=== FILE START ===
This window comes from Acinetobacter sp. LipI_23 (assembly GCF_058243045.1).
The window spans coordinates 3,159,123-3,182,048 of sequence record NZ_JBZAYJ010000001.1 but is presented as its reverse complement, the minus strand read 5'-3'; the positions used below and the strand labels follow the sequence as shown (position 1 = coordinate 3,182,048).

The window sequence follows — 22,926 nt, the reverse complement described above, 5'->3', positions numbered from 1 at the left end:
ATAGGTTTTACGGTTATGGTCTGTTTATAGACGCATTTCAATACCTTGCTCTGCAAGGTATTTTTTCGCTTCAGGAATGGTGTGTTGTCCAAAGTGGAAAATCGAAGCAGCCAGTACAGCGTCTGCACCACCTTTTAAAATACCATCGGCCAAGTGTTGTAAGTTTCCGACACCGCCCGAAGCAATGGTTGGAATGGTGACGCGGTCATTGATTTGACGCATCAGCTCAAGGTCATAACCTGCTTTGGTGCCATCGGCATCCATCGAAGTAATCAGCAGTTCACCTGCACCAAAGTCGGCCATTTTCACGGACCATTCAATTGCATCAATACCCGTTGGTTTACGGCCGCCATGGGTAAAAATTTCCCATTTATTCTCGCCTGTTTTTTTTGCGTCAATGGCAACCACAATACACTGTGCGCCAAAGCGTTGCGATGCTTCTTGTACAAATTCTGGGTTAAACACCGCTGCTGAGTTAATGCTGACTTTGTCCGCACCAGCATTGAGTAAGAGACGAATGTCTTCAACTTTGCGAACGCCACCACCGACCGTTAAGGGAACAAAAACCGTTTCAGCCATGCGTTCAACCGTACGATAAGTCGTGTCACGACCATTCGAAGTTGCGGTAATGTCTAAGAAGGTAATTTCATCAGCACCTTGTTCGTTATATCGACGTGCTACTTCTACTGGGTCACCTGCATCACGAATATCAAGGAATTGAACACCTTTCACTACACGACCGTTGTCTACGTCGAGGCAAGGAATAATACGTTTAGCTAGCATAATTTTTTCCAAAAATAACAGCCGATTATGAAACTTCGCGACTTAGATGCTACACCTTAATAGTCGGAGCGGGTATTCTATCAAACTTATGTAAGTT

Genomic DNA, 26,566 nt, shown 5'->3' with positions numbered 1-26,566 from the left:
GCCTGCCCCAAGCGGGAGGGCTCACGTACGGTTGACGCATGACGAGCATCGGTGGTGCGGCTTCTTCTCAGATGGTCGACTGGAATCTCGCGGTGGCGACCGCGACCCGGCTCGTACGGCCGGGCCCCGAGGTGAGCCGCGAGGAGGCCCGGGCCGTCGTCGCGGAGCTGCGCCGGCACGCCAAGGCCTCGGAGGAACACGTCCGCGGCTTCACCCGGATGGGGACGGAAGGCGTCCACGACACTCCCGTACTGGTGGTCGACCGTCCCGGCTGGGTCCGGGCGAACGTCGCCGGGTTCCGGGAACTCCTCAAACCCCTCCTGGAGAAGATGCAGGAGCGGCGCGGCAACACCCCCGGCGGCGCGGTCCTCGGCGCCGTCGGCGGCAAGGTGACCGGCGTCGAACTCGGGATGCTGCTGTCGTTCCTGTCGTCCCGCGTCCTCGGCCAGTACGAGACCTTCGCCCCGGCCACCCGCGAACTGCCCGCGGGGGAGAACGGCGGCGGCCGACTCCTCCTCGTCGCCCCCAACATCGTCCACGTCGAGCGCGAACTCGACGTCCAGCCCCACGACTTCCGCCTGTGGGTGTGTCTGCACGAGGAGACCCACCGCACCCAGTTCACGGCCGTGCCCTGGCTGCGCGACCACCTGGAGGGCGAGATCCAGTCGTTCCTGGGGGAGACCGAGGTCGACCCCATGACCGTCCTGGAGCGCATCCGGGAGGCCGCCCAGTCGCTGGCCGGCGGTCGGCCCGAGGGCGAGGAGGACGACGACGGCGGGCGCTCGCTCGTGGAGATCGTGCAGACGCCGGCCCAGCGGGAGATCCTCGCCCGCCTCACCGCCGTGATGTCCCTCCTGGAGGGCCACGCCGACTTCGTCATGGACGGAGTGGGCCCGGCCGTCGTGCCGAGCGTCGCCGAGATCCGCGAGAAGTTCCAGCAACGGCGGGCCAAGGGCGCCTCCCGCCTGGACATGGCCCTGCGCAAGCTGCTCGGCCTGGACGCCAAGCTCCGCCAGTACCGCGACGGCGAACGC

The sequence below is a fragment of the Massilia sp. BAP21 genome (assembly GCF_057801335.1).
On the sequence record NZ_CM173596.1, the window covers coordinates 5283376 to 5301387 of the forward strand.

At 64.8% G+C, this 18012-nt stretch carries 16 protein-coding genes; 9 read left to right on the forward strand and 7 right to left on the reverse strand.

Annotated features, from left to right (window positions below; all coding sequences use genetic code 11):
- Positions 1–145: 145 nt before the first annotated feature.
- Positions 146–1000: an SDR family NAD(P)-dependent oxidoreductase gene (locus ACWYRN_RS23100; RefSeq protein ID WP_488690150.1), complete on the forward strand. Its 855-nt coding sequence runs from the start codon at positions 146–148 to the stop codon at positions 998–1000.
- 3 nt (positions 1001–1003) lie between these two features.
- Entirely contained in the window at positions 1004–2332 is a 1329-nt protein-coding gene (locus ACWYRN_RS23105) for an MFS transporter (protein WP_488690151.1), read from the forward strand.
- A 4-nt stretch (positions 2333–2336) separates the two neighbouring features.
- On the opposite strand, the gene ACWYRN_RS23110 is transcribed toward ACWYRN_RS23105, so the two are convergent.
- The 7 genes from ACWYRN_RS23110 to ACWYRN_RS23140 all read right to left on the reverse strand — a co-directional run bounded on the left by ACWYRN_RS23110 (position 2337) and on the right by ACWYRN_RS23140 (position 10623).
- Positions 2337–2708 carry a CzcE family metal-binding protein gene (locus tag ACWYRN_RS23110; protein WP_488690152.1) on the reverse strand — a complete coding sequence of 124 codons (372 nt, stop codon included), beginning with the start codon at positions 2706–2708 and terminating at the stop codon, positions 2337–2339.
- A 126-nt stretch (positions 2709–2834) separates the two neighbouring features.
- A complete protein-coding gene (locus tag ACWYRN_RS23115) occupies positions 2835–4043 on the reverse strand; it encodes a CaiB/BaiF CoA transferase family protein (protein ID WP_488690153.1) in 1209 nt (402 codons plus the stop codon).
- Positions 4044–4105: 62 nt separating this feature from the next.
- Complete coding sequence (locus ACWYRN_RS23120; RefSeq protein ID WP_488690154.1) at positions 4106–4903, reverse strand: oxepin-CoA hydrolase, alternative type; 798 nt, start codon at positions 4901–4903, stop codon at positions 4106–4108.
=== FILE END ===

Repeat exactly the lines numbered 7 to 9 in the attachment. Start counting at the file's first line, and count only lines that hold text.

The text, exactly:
The sequence below is a fragment of the Massilia sp. BAP21 genome (assembly GCF_057801335.1).
On the sequence record NZ_CM173596.1, the window covers coordinates 5283376 to 5301387 of the forward strand.

At 64.8% G+C, this 18012-nt stretch carries 16 protein-coding genes; 9 read left to right on the forward strand and 7 right to left on the reverse strand.